There’s a lot of confusion surrounding the topic of what happens immediately off the ground in the pole vault.
David Butler describes the post-takeoff cues as the “3 Verticals,” or “3 Connections.”
If you haven’t heard this terminology before, this might sound obscure or abstract. But bear in mind that the vaulter’s first priority is to rotate the pole toward the back of the pit as quickly as possible, and these points are all about the relationship between the pole’s movement and the vaulter’s actions in the air. Feeling “connected” to the pole describes the desired awareness while pushing the pole, being elastic on the pole, and going hollow.
If a vaulter can execute the 3 Verticals and understand what it means to feel connected to the pole, they will consistently rotate poles to the back of the pit and learn to swing in time with the motion of the pole.
The 3 Verticals
At the instant the vaulter takes off, he/she is pushing the pole with the whole body. It is a solid body position, with the vaulter actively pressing up on the pole to drive the pole toward vertical, and there is a vertical line from the back of the vaulter’s top hand to the tip of the vaulter’s toe. The force of pushing the pole upward in this extended position should make the vaulter feel “connected” to the pole, as if body is part of the pole, with no slack in the system.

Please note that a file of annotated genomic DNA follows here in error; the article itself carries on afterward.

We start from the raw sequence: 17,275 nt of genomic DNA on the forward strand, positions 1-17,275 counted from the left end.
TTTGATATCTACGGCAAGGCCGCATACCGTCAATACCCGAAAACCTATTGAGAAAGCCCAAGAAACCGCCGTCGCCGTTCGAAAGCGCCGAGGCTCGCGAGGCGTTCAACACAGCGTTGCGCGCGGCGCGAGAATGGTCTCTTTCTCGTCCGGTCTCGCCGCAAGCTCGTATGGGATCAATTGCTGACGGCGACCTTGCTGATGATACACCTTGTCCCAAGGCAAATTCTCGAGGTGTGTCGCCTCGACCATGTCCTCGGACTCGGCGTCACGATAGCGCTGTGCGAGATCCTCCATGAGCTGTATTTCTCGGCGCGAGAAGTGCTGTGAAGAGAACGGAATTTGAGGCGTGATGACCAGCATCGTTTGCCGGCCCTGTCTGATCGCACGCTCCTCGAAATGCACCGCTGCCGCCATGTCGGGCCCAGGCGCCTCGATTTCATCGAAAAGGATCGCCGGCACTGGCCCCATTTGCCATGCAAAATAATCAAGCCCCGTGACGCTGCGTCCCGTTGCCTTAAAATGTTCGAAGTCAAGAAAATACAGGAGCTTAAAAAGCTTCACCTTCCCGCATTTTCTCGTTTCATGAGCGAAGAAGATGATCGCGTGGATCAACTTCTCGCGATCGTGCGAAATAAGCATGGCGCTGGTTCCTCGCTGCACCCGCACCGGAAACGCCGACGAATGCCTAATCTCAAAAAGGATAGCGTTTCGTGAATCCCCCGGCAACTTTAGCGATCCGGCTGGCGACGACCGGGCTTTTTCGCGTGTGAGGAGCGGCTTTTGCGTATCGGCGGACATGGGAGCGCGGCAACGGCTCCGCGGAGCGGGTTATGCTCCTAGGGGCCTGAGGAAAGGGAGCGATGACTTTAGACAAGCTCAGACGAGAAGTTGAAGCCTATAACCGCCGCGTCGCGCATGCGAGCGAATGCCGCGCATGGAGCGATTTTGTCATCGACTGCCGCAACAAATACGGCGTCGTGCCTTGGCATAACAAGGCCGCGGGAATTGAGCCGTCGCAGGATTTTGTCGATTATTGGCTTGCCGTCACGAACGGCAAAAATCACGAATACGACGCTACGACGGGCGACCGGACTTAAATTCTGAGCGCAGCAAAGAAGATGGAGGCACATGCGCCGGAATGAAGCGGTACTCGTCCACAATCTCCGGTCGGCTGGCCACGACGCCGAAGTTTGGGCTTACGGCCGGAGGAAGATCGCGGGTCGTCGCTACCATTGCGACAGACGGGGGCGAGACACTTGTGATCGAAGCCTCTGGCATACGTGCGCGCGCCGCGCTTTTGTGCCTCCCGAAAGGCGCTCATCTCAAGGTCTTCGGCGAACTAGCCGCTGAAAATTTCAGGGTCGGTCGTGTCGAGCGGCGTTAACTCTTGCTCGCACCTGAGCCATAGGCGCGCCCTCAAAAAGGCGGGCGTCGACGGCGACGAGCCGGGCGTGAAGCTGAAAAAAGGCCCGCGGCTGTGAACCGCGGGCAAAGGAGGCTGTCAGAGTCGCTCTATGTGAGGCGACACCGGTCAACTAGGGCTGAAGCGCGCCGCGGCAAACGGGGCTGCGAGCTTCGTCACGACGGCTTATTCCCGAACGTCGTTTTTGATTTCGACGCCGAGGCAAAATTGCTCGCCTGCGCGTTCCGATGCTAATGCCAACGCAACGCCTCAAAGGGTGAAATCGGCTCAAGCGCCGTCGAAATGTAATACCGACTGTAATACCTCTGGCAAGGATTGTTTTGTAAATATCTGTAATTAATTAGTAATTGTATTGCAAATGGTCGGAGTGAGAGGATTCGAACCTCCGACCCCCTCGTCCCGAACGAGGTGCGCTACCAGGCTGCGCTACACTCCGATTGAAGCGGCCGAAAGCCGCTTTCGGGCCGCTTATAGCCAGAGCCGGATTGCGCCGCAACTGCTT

As the vaulter’s weight transitions to the pole, the vaulter will go elastic, allowing the bottom hand to move over the head, creating a vertical line with the bottom hand, the head, and the hips aligned vertically. This instant also maximizes the elastic stretch on the shoulders, and the vaulter will again feel “connected” to the pole as the tension from the top hand prepares to accelerate the swing.
Then, the vaulter “realigns,” driving the hands back up into a hollow body position. The bottom hand presses vertically up toward the bar – and does not row down – and the vaulter is again “connected” to the pole as he/she changes back to a hollow shape to accelerate the swing. Again, do not row! All of the upper body action is overhead. The hips go to the hands, and not the other way around.
Also check out David Butler’s article on the topic that can be found in the Pole Vault University.